by Phil Kogan Photography

An American Folksinger

over 35 years singing Folk, Rock, Reggae, Jazz, Blues,
Bluegrass, Country, Western, Celtic, Appalachian, Americana
and more
Traditional and Modern, Originals and Standards
On the Stage and on the Street


I've been a singer since childhood, began performing professionally in my early teens, while also doing educational programs in schools. When I left Highschool, I decided I did not like the music business, though I loved music, and so I dropped out for a few years, performing rarely. In 1983-84, I returned to performing, and went to Central America for a few months. Travelling in Central America, I entered a world where music was not a business like America, but part of the social fabric, and in it I had a recognized and traditional role. I think my early education and avocation as a folksinger and folklorist prepared me to see my role in terms of this ancient tradition. When I came back to the states, I was rededicated to a life as a folksinger, but never returned to the "music business". As I tell people, there is very little room at the top of the mountain, but a lot of room at its base. If what you want to do is be a working musician, there are countless little places to play, festivals and venues, street scenes and odd niches like performing on schooners out for a sunset sail. There are always people to play for, if you are good enough, and a simple living to be made. Practically speaking, you have to rely on tips, which means reaching your audience. Often, the most practical thing was to play the street scenes because they paid better than what the venues offered. Folkmusic, or an odd instrument like the dulcimer often, didn't interest venue managers, but the people always liked it, out on the street.

filmstrip of biographical images

I've toured through most of North and Central America over 35 years of performing, and never needed another job. Except for an occasional break to just do something else, I have played music for a living all my life, it is what I do, and I do it well. That is my greatest recomendation, in my view. I have developed a wide range of material and performance styles to suit the many venues and situations I played in, while remaining within my personal taste and sincerity. As a folklorist I have performed and lectured in schools at all levels. I remain an American Folksinger, drawing on many genres and periods for my music, from the oldest to the latest, but never focusing on anything specific. My music is all about the songs, the words and stories I want to tell. If a song speaks to me, I play it, no matter what genre or time it comes from.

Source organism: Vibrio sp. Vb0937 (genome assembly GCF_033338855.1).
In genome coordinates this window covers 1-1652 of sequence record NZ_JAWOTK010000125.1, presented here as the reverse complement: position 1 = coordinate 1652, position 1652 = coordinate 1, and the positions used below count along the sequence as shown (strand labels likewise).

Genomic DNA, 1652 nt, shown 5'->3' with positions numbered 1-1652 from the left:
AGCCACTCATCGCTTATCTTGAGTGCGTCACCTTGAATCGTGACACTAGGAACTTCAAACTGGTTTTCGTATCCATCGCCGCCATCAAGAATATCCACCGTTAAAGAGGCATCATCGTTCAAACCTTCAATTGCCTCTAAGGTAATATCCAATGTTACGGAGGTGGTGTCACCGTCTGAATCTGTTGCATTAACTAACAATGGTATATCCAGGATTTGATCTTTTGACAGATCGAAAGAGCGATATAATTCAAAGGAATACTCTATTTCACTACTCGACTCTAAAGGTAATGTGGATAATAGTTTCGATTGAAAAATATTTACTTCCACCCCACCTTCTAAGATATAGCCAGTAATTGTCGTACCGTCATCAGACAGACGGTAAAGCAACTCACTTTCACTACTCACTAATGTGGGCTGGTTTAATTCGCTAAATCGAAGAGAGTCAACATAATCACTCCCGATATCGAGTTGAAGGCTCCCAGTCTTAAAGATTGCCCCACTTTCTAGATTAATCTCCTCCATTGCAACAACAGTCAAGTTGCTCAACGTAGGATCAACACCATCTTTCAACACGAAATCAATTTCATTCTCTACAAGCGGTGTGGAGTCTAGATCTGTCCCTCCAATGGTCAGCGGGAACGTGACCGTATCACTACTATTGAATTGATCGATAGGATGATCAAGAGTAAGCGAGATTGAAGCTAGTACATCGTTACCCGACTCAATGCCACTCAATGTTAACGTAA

the hammered dulcimer

The 5 octave solid-body electric-acoustic Hammered Dulcimer

I am a singer who began playing the hammered dulcimer, instead of the standard guitar or piano, over twenty-five years ago. I developed a unique style as I adapted modern music to the dulcimer and the dulcimer for modern music. I designed and built the first 5.5 octave dulcimers, acoustic and electric. I performed many songs from many genres, traditional, standards, originals. My style is essentially vocal-accoustic, a "folksinger", in whatever genre I pick from. This is combined with the complex rythmic-melodic percussion of the dulcimer. My outlook is from classic and early rock, blues, jazz, bluegrass, celtic, and folk traditions. I write songs when when I feel like it, play them if it is what people want to hear. Sometimes I can find no song that says what I need to say, so I have to write it myself. But one thing I specifically wanted to do with the dulcimer was applying it to modern music, which meant playing standards from many generes, to show how the dulcimer worked with them, show what the dulcimer could do, that it was not restricted simply to traditional "fiddle tunes". I also follow the school that considers originality of style as important as original composition of lyrics or melodies, maybe more. The true test of originality of style is not to write something new, but to be able to play a standard in such a way that it is original, unmistakable, and enjoyable. That is difficult.

As you get older, youthink of what you want to get done in your life. All my life, people kept asking and telling me to "do more" with the music. I've decided that is what I should do, go beyond just making a living, and playing for people, while really staying in the shadows. I want to show the world what I have done with the dulcimer, both using it as a modern instrument, playing any type of music, and as an electric instrument. What you do dies with you, but what you pass on lives on. I want to pass on what I have done with the dulcimer, physically and stylistically, to a new wave of modern hammered dulcimer players. I have also brought a lot of pleasure to countless people with my music, but I always let my desire for a simple quiet life hold me back, satisfied with the anonymous life of a folksinger, avoiding recognition. Now I realize the the dulcimer, and my music, should be allowed to go as far as they are able, and I shouldn't hold them back. It is not ambitin that drives me, not fame or fortune, but that I love the music, and love performing, and love the dulcimer, and should give them a chance to be recognized, and go wherever they lead me.



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